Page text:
Stereotypes, in general, usually are never good. Even if a stereotype is a “positive” one, it can wind up being negative in one way or another, and trucker stereotypes are no exception. Negative stereotypes and misconceptions are hurtful to the entire integrity of the trucking profession. What most folks don’t realize is that truck drivers hold our country together. If it wasn’t for truckers, within days our entire infrastructure of society would crumble. Literally, truckers are what drive the U.S. economy! In a time where we are suffering from severe driver shortages, we need to stop letting people feed into these trucker stereotypes! Below we’ll take a look and debunk the most common truck driver stereotypes.
Debunking Common Trucker Stereotypes
1. Truckers are Overweight and Lazy
Although it is true that many truckers are overweight due to the nature of the job, they aren’t the fat, lazy slobs that we see in movies. In fact, many truckers are utilizing truck stop gym sites, learning to eat well, avoiding junk food at truck stops, and motivating one another to lead healthy lifestyles on the road. It’s completely unfair to be thought of in a negative light based on weight. Just because some truckers are overweight doesn’t mean that we should think of the entire industry in that way.
2. Only Men are Truck Drivers
Sure, there are a lot more men than women in the trucking industry, but that isn’t to say that men make better truckers than women do. Women are equally as capable to drive a truck as men, and they’re just as proud of their jobs! More and more, ladies are stepping into trucking careers and loving them. Better yet, women and men in trucking get paid about equal wages, something that isn’t so common in other professions. Sure, trucking is a male-dominated industry, but stereotypes about women not being able to be truckers are outdated and downright sexist. It’s time to debunk this truck driver stereotype and give credit to all our amazing female truck drivers.
3. Truckers Hog the Road
“Truck drivers think they’re better than everyone else on the road because they’re in big rigs.” How many times have you heard this one? Many people assume that truckers don’t respect others on the road because of the size of their vehicles. In reality, truckers aren’t trying to make the road a pain in the “rear end” for four-wheelers, they’re just trying to be safe. Driving the speed limit, being cautious when the weather is iffy, and allowing for a safe following distance between other vehicles are all crucial for truckers. Most of the time, truckers are simply just doing their best to deliver their cargo in the safest way possible, not trying to hog the road or be an inconvenience to other drivers.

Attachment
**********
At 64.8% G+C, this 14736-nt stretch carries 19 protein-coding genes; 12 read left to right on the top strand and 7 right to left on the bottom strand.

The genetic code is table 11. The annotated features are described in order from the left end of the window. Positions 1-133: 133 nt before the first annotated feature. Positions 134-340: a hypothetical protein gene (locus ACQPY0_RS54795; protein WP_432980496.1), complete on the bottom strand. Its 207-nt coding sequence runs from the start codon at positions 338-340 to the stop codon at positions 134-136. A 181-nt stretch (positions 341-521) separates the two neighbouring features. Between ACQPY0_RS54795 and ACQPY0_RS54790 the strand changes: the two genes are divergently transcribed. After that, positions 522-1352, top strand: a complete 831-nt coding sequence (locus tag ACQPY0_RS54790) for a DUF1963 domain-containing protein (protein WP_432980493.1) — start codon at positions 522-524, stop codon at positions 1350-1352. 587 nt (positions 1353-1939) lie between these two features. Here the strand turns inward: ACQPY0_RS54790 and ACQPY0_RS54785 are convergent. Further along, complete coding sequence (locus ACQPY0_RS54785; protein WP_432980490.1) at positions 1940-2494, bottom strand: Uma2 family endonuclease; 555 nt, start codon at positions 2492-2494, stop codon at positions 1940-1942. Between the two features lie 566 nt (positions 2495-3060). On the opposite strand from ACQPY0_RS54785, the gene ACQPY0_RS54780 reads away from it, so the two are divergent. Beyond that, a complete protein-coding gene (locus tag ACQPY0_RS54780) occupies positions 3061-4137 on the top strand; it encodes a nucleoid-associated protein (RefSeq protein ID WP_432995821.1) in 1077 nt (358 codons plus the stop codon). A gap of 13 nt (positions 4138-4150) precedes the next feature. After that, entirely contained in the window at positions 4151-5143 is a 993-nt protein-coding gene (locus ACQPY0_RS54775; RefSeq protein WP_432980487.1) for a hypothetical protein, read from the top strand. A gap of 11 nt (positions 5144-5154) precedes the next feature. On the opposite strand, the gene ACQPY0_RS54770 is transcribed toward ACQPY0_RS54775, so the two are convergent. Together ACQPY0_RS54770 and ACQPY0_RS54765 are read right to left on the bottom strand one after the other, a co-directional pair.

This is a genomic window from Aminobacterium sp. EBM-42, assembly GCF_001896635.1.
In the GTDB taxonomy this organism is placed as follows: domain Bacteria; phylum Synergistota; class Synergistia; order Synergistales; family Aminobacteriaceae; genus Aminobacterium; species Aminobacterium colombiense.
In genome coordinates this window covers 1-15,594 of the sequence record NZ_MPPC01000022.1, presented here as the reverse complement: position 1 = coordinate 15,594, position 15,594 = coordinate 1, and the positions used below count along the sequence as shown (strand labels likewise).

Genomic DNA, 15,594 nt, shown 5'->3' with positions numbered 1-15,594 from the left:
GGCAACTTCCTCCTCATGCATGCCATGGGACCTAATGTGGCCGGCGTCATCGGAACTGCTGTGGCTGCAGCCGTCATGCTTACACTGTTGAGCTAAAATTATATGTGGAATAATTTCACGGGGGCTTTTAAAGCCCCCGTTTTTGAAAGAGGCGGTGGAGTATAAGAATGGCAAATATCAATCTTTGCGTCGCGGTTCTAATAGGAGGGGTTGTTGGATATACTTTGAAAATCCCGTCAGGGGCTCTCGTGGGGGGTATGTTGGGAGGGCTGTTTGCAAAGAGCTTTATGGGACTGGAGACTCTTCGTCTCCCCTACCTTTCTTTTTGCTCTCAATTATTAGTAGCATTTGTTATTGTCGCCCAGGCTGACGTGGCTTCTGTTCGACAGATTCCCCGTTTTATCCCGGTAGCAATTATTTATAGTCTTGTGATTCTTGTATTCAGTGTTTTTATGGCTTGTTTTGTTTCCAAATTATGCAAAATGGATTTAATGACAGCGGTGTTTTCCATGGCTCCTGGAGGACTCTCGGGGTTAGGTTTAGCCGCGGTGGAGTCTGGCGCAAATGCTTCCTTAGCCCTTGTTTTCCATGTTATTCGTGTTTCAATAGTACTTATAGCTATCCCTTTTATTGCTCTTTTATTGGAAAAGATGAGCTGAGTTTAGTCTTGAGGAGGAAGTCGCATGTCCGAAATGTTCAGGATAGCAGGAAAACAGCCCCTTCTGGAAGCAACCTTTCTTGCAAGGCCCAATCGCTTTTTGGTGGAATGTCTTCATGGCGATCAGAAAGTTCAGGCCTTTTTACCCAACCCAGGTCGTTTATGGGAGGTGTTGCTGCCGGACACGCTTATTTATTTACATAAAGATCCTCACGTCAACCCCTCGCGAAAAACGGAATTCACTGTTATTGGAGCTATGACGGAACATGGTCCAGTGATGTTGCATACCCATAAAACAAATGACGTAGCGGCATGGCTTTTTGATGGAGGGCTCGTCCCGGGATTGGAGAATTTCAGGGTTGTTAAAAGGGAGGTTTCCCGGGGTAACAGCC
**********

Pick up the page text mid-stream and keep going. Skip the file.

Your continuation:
4. Truckers are Alcoholics and Druggies
The belief that truck drivers abuse drugs and alcohol, or solicit prostitutes or “lot lizards” at truck stops is flat-out false. Most trucking companies require their drivers to pass drug and alcohol tests before starting a job. So, this truck driver stereotype doesn’t hold a whole lot of weight. As for prostitution, it’s sometimes inevitable, but it’s not any more common in trucking than it is in any other industry.
5. Truckers Have Poor Hygiene
You might have smelled odd odors coming from some cabs at the truck stop before, but hey, most truckers are very clean! Many truckers take pride in keeping their cabs, clothes, and bodies fresh. Some people assume that truckers are dirty because they don’t have access to showers on the road. False! Most truck stop facilities are well-equipped with showers and, these days, a lot of companies are strict about enforcing that their employees are holding themselves to a standard in regard to cleanliness.
6. Truckers Have Foul Mouths
Another common truck driver stereotype is that they have foul mouths. Many would like to think the CB radio airwaves are filled with constant curses and inappropriate jokes. However, the CB radio is often used to communicate with other truckers in case of an emergency.
Alright, truckers, how many of these trucker stereotypes have you heard floating around? What do you do to combat these negative misconceptions? Let us know in the comments section below!